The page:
Grocott’s Mail newspaper faced down an advertising boycott by the local Municipality during 2007/8. The Municipality backed down and settled out of court. This webpage sums up the issues involved, with links (below to relevant resources).
The view of the paper was that the Municipal boycott violated:
- The SA Constitution’s clauses on administrative action;
- The Promotion of Administrative Justice Act;
- The Municipal Finance Act;
- The constitutional clauses on freedom of the media;
Yesterday was October 19 – National Media Freedom Day.
South African media have two occasions to promote media freedom to the wider public – yesterday and 3 May (International Press Freedom Day). But they don’t always rise to the occasion, although the SA National Editors Forum always sends out a statement - here's this year's one.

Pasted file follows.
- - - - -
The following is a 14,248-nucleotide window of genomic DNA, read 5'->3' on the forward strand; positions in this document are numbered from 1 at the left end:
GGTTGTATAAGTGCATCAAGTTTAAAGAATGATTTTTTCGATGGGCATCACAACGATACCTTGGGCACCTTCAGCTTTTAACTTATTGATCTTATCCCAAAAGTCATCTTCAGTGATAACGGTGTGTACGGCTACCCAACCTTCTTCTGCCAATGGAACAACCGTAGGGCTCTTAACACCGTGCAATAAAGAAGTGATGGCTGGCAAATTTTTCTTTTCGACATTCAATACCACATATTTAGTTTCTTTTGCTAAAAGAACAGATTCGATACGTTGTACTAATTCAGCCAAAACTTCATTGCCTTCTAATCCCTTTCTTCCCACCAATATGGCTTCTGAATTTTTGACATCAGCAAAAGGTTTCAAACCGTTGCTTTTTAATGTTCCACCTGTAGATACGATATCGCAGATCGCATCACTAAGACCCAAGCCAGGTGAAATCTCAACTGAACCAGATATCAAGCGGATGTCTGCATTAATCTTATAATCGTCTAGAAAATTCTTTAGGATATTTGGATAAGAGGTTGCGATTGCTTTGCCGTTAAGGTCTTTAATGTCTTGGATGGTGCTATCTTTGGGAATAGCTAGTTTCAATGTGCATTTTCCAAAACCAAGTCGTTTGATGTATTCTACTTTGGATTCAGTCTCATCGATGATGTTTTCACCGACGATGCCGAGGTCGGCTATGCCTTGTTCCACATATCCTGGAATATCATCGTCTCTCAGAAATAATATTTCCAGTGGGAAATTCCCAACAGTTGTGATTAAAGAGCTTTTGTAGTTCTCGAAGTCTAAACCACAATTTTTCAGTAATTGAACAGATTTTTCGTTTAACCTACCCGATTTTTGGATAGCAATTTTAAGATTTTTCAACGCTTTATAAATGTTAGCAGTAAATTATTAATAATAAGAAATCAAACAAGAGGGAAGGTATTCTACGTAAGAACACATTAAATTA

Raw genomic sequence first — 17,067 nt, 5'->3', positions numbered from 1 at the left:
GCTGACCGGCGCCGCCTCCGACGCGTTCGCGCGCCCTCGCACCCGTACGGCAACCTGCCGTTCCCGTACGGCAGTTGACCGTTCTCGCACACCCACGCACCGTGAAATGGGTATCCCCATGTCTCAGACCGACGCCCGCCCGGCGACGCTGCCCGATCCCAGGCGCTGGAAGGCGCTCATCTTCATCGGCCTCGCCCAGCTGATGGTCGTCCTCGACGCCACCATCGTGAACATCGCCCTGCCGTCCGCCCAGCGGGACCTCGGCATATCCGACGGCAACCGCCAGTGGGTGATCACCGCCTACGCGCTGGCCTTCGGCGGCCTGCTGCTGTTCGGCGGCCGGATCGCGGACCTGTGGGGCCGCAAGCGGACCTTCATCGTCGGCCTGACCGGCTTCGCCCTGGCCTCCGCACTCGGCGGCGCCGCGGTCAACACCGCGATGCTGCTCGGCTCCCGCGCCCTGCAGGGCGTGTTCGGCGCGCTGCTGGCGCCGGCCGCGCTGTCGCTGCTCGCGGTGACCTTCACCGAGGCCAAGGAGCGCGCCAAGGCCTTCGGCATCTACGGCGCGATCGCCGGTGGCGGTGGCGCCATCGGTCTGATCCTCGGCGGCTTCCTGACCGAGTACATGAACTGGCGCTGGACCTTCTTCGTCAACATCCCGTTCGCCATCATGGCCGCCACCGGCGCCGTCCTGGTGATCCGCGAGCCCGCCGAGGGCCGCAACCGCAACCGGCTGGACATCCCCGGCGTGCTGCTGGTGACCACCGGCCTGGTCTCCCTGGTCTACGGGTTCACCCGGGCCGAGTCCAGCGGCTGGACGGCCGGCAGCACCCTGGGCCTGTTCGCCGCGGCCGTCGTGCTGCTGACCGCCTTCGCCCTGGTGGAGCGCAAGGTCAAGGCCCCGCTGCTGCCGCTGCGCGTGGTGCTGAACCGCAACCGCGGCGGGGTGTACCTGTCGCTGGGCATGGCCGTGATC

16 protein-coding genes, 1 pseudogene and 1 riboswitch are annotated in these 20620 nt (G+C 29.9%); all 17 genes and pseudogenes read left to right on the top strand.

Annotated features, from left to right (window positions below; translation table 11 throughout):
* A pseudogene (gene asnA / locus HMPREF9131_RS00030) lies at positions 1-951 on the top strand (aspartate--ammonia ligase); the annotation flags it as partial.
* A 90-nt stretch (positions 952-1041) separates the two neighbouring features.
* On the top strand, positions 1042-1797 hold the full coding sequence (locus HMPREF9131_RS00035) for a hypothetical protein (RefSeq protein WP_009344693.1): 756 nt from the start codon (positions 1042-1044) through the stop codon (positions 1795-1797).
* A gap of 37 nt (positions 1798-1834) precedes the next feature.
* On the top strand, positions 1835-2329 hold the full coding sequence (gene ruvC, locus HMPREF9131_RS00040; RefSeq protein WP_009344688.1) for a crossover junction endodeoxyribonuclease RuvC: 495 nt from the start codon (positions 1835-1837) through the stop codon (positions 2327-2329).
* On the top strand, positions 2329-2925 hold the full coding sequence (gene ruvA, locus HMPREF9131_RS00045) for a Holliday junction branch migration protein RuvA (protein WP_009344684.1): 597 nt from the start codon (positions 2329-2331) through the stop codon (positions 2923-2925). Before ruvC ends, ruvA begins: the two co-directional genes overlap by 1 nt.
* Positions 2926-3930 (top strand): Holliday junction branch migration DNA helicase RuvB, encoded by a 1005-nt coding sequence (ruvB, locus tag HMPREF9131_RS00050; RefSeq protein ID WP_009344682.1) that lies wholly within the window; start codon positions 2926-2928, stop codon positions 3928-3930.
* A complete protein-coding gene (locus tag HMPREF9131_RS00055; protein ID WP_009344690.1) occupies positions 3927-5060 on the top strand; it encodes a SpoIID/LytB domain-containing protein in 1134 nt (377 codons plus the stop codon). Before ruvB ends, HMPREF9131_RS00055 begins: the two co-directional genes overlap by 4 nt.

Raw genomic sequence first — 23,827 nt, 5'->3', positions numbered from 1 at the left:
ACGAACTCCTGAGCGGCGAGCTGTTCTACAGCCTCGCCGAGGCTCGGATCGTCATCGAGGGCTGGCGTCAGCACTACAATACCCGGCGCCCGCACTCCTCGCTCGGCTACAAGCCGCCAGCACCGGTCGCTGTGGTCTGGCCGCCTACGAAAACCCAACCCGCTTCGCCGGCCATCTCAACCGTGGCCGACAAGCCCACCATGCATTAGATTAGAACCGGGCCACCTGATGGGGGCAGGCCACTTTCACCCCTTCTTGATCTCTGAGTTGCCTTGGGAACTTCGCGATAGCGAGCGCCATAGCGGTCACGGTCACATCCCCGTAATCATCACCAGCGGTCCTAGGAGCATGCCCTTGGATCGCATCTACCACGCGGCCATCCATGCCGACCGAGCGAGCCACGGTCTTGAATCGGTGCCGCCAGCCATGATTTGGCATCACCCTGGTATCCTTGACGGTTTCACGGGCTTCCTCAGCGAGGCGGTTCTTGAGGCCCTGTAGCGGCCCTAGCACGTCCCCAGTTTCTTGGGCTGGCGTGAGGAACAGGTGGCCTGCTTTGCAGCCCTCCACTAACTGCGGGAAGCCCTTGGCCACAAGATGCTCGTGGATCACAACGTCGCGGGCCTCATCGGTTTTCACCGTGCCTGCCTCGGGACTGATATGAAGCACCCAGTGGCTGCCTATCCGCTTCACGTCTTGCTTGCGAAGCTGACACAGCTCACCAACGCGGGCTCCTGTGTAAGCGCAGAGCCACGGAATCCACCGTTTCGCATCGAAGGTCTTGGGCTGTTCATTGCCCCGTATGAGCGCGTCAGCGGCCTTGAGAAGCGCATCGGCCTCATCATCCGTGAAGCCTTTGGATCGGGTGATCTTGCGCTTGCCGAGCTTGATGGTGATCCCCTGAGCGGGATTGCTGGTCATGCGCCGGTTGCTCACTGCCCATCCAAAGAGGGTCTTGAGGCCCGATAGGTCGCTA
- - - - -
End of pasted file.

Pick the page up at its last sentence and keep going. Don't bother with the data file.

FORMER Sowetan sub Llewellyn Kriel’s dubious honor as the first South African sacked for blogging may be undeserved. About three months ago, I was confidentially informed of an incident involving a motoring magazine, a media powerhouse and another journo-blogger. That matter was resolved rather more quietly. But I’m sworn to secrecy.
These incidents bring into relief the fragile nature of the independence of bloggers whose bread is paid for by big media.
Full text of a speech I gave at the inaugural meeting of the Press Council, Johannesburg, 2 November 2007.
This body really has to succeed - if it can't win respect from editors and government, as being above the fray, then we're in big trouble. Everybody. Government, media, public. The scenario then will be external regulation, rather than self-regulation.
LIBERALS and lefties alike have deplored reports of the imminent arrest of SA’s top editor and his deputy as the latest example of an authoritarian offensive by President Mbeki’s oligarchy against a critical press. Pish tosh. This case may actually do journalism more good than harm.